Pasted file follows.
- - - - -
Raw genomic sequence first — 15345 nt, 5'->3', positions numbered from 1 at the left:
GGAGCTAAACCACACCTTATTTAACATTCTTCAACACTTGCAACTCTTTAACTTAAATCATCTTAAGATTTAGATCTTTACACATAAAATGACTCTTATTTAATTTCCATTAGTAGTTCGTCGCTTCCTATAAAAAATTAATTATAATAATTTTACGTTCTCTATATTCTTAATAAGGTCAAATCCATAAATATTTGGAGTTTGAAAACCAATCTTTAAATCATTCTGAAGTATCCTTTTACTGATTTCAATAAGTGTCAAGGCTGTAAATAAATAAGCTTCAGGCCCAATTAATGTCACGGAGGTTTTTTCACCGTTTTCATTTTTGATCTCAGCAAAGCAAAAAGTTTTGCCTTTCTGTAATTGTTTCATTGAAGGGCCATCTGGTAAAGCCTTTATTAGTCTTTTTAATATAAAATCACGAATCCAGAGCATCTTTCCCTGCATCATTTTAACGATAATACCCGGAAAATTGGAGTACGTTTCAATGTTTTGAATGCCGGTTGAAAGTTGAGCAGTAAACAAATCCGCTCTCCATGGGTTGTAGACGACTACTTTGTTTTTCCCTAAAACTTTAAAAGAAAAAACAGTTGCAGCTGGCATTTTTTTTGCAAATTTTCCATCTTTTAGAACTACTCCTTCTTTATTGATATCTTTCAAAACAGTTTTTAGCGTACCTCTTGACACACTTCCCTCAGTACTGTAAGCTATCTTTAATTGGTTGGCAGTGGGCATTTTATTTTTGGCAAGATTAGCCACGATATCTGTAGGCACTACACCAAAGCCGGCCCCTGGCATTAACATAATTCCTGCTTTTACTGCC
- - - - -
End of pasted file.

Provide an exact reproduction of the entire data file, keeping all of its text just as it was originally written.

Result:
Raw genomic sequence first — 15345 nt, 5'->3', positions numbered from 1 at the left:
GGAGCTAAACCACACCTTATTTAACATTCTTCAACACTTGCAACTCTTTAACTTAAATCATCTTAAGATTTAGATCTTTACACATAAAATGACTCTTATTTAATTTCCATTAGTAGTTCGTCGCTTCCTATAAAAAATTAATTATAATAATTTTACGTTCTCTATATTCTTAATAAGGTCAAATCCATAAATATTTGGAGTTTGAAAACCAATCTTTAAATCATTCTGAAGTATCCTTTTACTGATTTCAATAAGTGTCAAGGCTGTAAATAAATAAGCTTCAGGCCCAATTAATGTCACGGAGGTTTTTTCACCGTTTTCATTTTTGATCTCAGCAAAGCAAAAAGTTTTGCCTTTCTGTAATTGTTTCATTGAAGGGCCATCTGGTAAAGCCTTTATTAGTCTTTTTAATATAAAATCACGAATCCAGAGCATCTTTCCCTGCATCATTTTAACGATAATACCCGGAAAATTGGAGTACGTTTCAATGTTTTGAATGCCGGTTGAAAGTTGAGCAGTAAACAAATCCGCTCTCCATGGGTTGTAGACGACTACTTTGTTTTTCCCTAAAACTTTAAAAGAAAAAACAGTTGCAGCTGGCATTTTTTTTGCAAATTTTCCATCTTTTAGAACTACTCCTTCTTTATTGATATCTTTCAAAACAGTTTTTAGCGTACCTCTTGACACACTTCCCTCAGTACTGTAAGCTATCTTTAATTGGTTGGCAGTGGGCATTTTATTTTTGGCAAGATTAGCCACGATATCTGTAGGCACTACACCAAAGCCGGCCCCTGGCATTAACATAATTCCTGCTTTTACTGCC